The New Face of NASCAR

Race, money, and politics in motor sports' fast lane

On a warm but breezy morning in Florida, Bill Lester is surrounded by a flurry of activity. Although it’s the middle of winter, the 80-degree weather promises for a good day at the track. Standing amid an array of tires, tools, and oil canisters, Lester is the calm in the middle of a storm. Technicians and mechanics dressed in multicolored uniforms rush to prepare their 650-horsepower beasts to race the 3.2-mile oval at Daytona International Speedway.

The garages that house these mighty race vehicles are more reminiscent of the antiseptic rooms of NASA than the oily, grimy confines of traditional garages. Breaking the silence is the occasional deafening howl of a combustion engine as a vehicle streaks past. The growl eventually fades into the distance, yet the choreographed gust of activity continues for what is known as SpeedWeek.

Lester, the handsome, polished, amiable driver of Bill Davis Racing’s No. 22 Toyota Tundra, remains so calm that it seems quite impossible that he will soon be turning laps at 190 mph in the qualifying session of the Craftsman Truck Series. But after 11 years in the cutthroat business of fighting for corporate sponsorship dollars, an afternoon drive brings its own kind of peace.

Lester is among some of the new faces of the National Association for Stock Car Auto Racing, the sanctioning body of a sporting division once associated with Confederate flag waving. NASCAR is now looking to build upon its growing African American fan base by showcasing its black drivers and owners. George Pyne, NASCAR’s chief operating officer, hopes the organization finds its Tiger Woods or Williams sisters to generate excitement and take the sport to the next level, but some remain critical of its diversity efforts.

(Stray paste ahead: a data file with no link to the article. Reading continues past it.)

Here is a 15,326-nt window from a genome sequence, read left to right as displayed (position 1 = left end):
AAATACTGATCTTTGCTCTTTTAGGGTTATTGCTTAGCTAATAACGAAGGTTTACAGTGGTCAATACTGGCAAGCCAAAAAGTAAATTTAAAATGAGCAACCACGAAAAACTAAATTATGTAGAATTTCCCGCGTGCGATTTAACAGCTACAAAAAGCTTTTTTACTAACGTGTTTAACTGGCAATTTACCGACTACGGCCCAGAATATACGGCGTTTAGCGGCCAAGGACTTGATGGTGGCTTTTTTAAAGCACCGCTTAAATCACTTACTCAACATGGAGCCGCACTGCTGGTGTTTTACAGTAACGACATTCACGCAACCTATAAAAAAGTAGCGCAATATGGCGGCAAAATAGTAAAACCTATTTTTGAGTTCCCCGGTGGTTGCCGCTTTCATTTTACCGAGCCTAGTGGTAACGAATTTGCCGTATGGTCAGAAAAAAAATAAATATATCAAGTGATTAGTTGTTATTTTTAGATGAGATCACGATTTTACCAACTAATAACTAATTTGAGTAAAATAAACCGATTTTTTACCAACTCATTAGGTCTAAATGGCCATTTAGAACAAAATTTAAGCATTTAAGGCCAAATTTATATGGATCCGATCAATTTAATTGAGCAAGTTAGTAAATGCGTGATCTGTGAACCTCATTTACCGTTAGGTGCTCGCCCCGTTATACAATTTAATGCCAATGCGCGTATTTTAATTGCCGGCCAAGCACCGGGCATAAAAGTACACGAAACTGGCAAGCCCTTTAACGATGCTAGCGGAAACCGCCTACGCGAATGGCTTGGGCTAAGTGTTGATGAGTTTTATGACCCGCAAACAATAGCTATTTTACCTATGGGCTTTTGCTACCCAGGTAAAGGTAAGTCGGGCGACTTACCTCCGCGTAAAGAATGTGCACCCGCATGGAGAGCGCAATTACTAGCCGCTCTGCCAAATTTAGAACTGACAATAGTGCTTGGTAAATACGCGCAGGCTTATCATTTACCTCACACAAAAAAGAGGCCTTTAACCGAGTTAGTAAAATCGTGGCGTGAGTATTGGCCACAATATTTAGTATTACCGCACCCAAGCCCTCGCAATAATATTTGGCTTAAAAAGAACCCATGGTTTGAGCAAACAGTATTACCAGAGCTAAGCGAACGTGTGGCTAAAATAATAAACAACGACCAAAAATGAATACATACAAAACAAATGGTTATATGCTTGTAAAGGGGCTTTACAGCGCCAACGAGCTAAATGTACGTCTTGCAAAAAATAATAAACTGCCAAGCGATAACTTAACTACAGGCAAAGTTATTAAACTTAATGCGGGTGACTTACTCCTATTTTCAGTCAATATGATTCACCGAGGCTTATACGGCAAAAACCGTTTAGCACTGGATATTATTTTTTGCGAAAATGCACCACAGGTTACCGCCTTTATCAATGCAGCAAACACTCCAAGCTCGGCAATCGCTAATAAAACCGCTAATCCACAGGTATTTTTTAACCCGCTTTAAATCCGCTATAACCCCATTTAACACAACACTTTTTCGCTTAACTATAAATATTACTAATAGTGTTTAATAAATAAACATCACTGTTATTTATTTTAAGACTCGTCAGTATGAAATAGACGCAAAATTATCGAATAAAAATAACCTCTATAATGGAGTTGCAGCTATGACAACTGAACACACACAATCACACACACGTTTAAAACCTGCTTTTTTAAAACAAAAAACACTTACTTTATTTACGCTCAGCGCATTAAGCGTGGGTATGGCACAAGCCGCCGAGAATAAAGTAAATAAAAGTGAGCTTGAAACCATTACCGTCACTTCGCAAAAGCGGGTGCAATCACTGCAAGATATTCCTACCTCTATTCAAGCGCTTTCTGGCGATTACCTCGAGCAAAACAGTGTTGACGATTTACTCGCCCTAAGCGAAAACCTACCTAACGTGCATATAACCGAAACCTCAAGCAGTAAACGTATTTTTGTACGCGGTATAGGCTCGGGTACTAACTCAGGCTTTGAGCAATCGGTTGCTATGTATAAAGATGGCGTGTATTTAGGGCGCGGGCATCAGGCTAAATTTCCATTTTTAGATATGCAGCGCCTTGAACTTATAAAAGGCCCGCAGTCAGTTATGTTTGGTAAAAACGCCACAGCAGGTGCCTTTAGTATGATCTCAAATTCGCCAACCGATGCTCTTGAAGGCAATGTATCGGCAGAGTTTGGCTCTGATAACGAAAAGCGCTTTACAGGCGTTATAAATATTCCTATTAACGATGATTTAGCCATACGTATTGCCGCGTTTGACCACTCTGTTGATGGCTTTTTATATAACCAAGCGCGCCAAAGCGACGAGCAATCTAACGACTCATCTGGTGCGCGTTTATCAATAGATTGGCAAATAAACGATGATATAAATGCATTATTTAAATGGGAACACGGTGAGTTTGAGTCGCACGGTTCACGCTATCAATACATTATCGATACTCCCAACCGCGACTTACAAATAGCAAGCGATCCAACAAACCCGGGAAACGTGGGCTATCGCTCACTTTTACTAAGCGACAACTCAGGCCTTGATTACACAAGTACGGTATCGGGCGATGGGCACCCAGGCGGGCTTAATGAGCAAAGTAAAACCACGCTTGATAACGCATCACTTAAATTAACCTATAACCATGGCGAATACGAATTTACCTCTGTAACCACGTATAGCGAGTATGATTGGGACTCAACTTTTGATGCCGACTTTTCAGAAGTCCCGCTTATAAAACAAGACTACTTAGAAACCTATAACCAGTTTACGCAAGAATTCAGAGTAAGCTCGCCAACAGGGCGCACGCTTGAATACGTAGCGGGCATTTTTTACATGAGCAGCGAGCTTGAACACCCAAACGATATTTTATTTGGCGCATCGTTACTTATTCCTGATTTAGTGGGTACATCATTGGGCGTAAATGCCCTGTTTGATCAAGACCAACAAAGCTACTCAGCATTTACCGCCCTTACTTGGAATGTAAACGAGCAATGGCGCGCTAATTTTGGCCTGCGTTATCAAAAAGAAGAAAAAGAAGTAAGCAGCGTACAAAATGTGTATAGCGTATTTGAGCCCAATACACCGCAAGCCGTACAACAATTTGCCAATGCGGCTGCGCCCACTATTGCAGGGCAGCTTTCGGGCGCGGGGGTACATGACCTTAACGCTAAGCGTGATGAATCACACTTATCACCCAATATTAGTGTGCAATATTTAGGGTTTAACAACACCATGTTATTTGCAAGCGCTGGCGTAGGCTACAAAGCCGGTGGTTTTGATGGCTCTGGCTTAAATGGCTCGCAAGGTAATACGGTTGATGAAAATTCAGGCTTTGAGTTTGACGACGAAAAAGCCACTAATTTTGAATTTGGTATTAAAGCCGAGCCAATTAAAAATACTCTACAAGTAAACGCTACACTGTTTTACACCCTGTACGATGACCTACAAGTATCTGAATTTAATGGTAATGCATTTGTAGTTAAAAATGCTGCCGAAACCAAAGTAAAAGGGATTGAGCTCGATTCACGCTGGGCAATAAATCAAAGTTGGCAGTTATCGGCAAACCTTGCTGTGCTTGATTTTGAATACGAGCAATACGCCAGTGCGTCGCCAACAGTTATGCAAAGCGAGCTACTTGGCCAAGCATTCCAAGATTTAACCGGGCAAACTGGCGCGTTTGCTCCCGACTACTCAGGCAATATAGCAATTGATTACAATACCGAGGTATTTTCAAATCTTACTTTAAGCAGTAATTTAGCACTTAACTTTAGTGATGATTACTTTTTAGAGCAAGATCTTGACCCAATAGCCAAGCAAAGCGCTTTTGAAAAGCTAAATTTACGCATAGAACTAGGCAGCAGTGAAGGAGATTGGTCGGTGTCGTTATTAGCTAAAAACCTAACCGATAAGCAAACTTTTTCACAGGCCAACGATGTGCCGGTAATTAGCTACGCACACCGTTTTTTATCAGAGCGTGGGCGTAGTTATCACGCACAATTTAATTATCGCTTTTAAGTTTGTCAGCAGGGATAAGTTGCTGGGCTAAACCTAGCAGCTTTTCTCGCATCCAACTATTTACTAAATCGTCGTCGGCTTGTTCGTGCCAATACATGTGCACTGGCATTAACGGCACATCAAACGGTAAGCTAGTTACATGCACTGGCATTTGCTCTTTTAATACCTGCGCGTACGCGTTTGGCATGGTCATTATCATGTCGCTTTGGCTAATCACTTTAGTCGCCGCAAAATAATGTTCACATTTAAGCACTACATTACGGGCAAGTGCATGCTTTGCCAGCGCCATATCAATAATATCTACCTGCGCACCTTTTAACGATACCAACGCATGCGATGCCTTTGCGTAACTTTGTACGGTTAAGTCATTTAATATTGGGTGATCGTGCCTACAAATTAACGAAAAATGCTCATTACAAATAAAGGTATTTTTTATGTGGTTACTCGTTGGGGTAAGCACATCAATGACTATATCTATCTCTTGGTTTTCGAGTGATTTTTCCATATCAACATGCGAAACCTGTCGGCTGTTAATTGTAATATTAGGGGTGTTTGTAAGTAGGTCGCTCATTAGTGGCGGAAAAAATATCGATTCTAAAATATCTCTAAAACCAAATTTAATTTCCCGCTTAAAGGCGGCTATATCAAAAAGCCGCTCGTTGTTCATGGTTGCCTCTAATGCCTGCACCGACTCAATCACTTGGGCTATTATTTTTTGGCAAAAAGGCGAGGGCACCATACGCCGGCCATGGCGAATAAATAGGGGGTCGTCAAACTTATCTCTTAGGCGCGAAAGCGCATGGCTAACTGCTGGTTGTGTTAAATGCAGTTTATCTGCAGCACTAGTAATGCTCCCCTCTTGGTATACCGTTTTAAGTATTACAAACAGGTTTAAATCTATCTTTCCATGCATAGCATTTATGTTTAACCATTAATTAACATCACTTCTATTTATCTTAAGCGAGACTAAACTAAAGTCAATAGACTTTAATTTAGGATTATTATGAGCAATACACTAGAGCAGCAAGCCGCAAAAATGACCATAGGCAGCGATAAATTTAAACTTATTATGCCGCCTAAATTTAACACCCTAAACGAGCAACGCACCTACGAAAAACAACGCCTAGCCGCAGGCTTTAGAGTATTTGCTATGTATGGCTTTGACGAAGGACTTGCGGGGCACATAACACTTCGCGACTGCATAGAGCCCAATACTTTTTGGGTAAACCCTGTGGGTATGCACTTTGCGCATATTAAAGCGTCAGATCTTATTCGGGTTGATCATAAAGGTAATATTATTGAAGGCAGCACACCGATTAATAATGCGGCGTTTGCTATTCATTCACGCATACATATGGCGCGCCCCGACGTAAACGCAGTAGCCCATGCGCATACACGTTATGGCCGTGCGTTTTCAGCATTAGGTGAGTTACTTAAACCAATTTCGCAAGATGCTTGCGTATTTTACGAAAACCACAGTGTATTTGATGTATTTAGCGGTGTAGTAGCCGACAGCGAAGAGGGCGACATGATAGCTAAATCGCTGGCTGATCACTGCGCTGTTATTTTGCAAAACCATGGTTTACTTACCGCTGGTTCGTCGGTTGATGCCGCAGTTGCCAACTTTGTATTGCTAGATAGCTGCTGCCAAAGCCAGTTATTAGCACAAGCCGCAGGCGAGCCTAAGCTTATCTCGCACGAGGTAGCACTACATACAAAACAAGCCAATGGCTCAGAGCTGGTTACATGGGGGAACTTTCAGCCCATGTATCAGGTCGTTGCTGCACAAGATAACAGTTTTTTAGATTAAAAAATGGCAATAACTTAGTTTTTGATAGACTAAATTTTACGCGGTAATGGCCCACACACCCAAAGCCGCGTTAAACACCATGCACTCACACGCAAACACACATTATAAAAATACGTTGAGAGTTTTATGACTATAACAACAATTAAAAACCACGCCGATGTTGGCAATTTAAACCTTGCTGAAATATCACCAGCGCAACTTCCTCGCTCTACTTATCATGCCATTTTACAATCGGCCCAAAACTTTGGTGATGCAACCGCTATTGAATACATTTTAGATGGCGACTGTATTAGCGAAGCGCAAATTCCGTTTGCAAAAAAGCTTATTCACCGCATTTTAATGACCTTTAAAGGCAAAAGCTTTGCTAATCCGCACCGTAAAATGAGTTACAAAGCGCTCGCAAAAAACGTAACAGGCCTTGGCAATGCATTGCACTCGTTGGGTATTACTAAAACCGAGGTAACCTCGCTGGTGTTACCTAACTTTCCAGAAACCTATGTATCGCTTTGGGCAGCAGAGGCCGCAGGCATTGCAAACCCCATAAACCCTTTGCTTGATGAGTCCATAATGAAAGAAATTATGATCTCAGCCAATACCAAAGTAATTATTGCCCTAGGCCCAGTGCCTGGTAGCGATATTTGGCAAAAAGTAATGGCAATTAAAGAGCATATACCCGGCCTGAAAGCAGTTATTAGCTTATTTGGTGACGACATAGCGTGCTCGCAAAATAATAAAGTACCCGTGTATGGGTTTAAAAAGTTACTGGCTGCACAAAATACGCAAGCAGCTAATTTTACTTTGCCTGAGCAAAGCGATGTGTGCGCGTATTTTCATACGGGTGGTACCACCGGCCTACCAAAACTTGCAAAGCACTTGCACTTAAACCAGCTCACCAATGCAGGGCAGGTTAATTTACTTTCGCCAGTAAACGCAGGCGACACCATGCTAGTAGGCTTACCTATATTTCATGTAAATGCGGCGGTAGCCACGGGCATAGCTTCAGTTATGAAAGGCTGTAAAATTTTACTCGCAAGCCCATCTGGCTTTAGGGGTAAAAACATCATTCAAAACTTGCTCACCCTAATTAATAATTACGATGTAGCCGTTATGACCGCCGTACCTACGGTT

Many doubt that NASCAR is willing to upset the status quo of its traditional fan base. This begs several questions: If there were a Tiger Woods of motor sports in the pipeline, would NASCAR be ready for him? Would he step into an environment that would cultivate and encourage success? Would African American spectators feel welcome in an organization where the flying of Confederate flags was once commonplace?

This is something NASCAR must address soon. According to an ESPN sports poll conducted in 2002, more than 6.6 million NASCAR fans are African American, representing 8.9% of the sport’s entire fan base, and an increase of 29% since 1999. The poll also indicates that African American fans are slightly more affluent than African Americans who are not fans. In light of this, diversity efforts are fiscally crucial for NASCAR’s continued growth.

From an African American perspective, NASCAR’s past is checkered at best. Images of good ol’ boys aside, there is the story of Wendell Scott, the first African American driver/owner who raced from 1961 to 1972 in the Grand National Division, the precursor to the Winston Cup Series. Scott won his only race in Jacksonville in 1964, but he wasn’t declared a winner or allowed to come into the winner’s circle to collect his award until hours after the

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